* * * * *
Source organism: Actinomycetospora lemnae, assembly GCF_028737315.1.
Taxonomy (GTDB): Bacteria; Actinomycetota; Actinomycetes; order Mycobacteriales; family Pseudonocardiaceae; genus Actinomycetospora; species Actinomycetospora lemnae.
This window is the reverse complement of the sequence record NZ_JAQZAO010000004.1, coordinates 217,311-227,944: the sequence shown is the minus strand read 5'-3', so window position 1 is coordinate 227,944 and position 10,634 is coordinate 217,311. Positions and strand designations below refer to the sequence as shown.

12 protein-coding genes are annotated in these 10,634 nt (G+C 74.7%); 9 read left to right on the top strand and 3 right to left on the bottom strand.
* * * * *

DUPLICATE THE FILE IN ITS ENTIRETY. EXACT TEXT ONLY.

Source organism: Actinomycetospora lemnae, assembly GCF_028737315.1.
Taxonomy (GTDB): Bacteria; Actinomycetota; Actinomycetes; order Mycobacteriales; family Pseudonocardiaceae; genus Actinomycetospora; species Actinomycetospora lemnae.
This window is the reverse complement of the sequence record NZ_JAQZAO010000004.1, coordinates 217,311-227,944: the sequence shown is the minus strand read 5'-3', so window position 1 is coordinate 227,944 and position 10,634 is coordinate 217,311. Positions and strand designations below refer to the sequence as shown.

12 protein-coding genes are annotated in these 10,634 nt (G+C 74.7%); 9 read left to right on the top strand and 3 right to left on the bottom strand.